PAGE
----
Working at the legendary Loft nightclub, opened in 1970 by David Mancuso, was an important moment in Kevorkian’s career as it exposed him to other well-known DJs and made him appreciate the mechanics behind sound and atmosphere (from an acoustics perspective, “there was really nowhere else like it”).
Kevorkian is a firm believer in the concept of the studio “console desk being an instrument”, where a track can be taken in a different direction purely from how it is manipulated and massaged during the mixing phase in the control room.
He is NOT a fan of one of Daniel Miller’s favourite bands, the pioneering “krautrock” ensemble, Can (“crap rock!”).
The best nightclubs are those that consider the audio as an “acoustics system, not a sound system”. Designers should consider every aspect of a room, even where walls and pillars are placed as these are disruptive to the “laws of nature” around the movement of sound.
One of his favourite nightclubs in the UK is the Ministry of Sound in London – the closest he has known from a sonic perspective to the famous Loft club (and, later, Paradise) in NYC.
CDs sounds “awful” in clubs as the sound is often heavily compressed, meaning the frequency ranges are not as wide as on vinyl.
On the controversial and vast subject of modern music distribution on streaming sites (an area that admittedly requires an entire discussion in its own right), Kevorkian says at the most basic level, services such as Spotify et al are great for consumers of music but not so for those making it.
One of the “exciting” new forms of dance/electronic music for Kevorkian has been the emergence of the dubstep genre.
Thanks to Murphy for organising and moderating the event – a fascinating dive into the world of one of the key figures in the creation of the Violator sound.
The lack of a bona fide, official video from the World Violation Tour means many fans have forgotten about (or never even seen) the visual elements.
Although the stage design didn’t reach the creative heights of the Devotional Tour period a few years later, Violator‘s accompanying tour did hint at what was to come.
In particular, was the introduction of screens and video projections for the first time.
Illustrating how Depeche Mode’s artwork and visual design had finally been coordinated into an overall theme (roses, typefaces, style and overall aesthetic across sleeves, merchandise and the tour materials), collaborator Anton Corbijn created a series of projections to run behind the chaps as they performed some of the songs during the set.
Some of the films were basic but effective – Waiting For The Night‘s sparklers or Clean‘s hand brush painting of words, for example.
But Personal Jesus once again employed the cowboy theme from the video for the single release in the summer of 1989 (August 29, to be precise).
Rather than directly re-use the seedy bordello scenario from the Spanish desert, Corbijn re-shot the band in the US, essentially messing about with a few (cow)girls.
Whilst the full effect of the backdrops (each of the screens were at least 20-feet tall) can never be obtained by watching a clip online, languishing in a corner of the web is this apparent “rough cut” of the tour projections from Personal Jesus (including a pretty decent recording of the song).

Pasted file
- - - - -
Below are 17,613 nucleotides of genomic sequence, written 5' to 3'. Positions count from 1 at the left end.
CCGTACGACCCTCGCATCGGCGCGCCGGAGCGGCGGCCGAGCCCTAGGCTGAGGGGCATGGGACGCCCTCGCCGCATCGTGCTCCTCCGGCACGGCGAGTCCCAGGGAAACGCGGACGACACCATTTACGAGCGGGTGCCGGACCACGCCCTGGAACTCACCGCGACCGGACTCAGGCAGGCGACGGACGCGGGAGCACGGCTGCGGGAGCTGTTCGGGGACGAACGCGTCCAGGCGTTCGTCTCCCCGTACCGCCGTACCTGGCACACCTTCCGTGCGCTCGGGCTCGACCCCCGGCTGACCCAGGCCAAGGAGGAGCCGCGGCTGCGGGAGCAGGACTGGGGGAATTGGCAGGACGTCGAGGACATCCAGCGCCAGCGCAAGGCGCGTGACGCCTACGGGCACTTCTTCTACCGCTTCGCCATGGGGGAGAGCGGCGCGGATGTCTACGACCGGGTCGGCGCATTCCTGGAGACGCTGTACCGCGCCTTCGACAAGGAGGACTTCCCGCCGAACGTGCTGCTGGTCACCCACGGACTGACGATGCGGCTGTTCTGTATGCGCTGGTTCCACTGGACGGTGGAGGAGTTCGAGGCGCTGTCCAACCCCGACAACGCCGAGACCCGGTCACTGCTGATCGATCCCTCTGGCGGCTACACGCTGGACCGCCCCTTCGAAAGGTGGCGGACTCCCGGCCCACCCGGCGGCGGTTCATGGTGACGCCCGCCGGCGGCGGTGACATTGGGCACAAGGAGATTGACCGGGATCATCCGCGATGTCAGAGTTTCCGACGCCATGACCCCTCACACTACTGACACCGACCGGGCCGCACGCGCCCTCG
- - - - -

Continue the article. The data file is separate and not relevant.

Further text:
Here it is:
And here is the official Depeche website’s tribute video, including Fletch about talking the “horse prank” from the original video for the single (poor fella) 🙂
We all know that Depeche Mode have sold over 100 million albums in their 35-year history.
Furthermore, countless singles from the band’s repertoire have snapped up precious metal-labelled discs for hitting various sales points.
But those milestones are very much a reflection of the era in which the various albums or songs were released.
One of the wonderful hallmarks of Depeche is that they still manage to excite their existing fanbase with new releases, at the same time as attracting new devotees to the back catalogue.
Until recently, however, we had no real idea (i.e. hard data) as to how popular might the band’s older material be.
Digital music streaming services such as Spotify may have caused all manner of financial headaches for bands looking to make decent money for their craft (thus why touring is so important these days) – but the other side of the coin is that we are now able to understand more about the songs being listened to.
In particular, crunching the freely available data (thanks Polygraph!) can show us how popular older songs remain.
So here are some factoids for you from data for “playcounts” on Spotify during 2014…
Three of the singles from Violator feature in the top ten most popular Depeche songs on Spotify last year.
In fact, Enjoy The Silence and Personal Jesus have been listened to more times than the remaining 15 other Depeche tracks on the list combined.
So what about some numbers, then?
To put it all into context a bit, Bing Crosby’s 1942 hit White Christmas remains the best selling single of all time, with 50 million units shifted worldwide.
In second spot is Elton John’s Candle in the Wind, re-released in 1997 in the wake of death of the Princess of Wales, with 33 million sales.
Unsurprisingly, Depeche have never sold anything close to these figures for any of their singles.
Pharrell Williams’s Happy was the biggest selling (including downloads) single of 2014, with 13.9 million units.
But by remarkable coincidence, Enjoy The Silence was listened to just over 13 million times on Spotify last year ;).
Spotify’s hosepipe of information doesn’t break down the number “playcounts” against the number of people actually listening to the songs or from where the users are based, unfortunately, but the data-crunching certainly illustrates the longevity of Depeche’s work.
For example, Personal Jesus had 9.2 million listens in 2014, with Policy of Truth capturing 1.8 million and World In My Eyes just short of one million.
Violator’s legacy endures, it seems…
Here is the full list of most listened to Depeche Mode songs on Spotify in 2014:
Very little is ever really said about the process that goes into giving the thumbs-up (or down) to other artists coving Depeche Mode songs.
Sometimes it appears that there is no restriction at all, but presumably many artists ask principal songwriter Martin Gore permission to rework a Depeche Mode song.
Back in 2008, however, singer Dave Gahan was asked about the release of Reach Out by US starlet Hilary Duff.
The song uses countless samples and many of the lyrics, and triggered all sorts of hand-wringing by fans who bemoaned the fact that popstress Duff was allowed to borrow so heavily from such a hallowed Depeche song.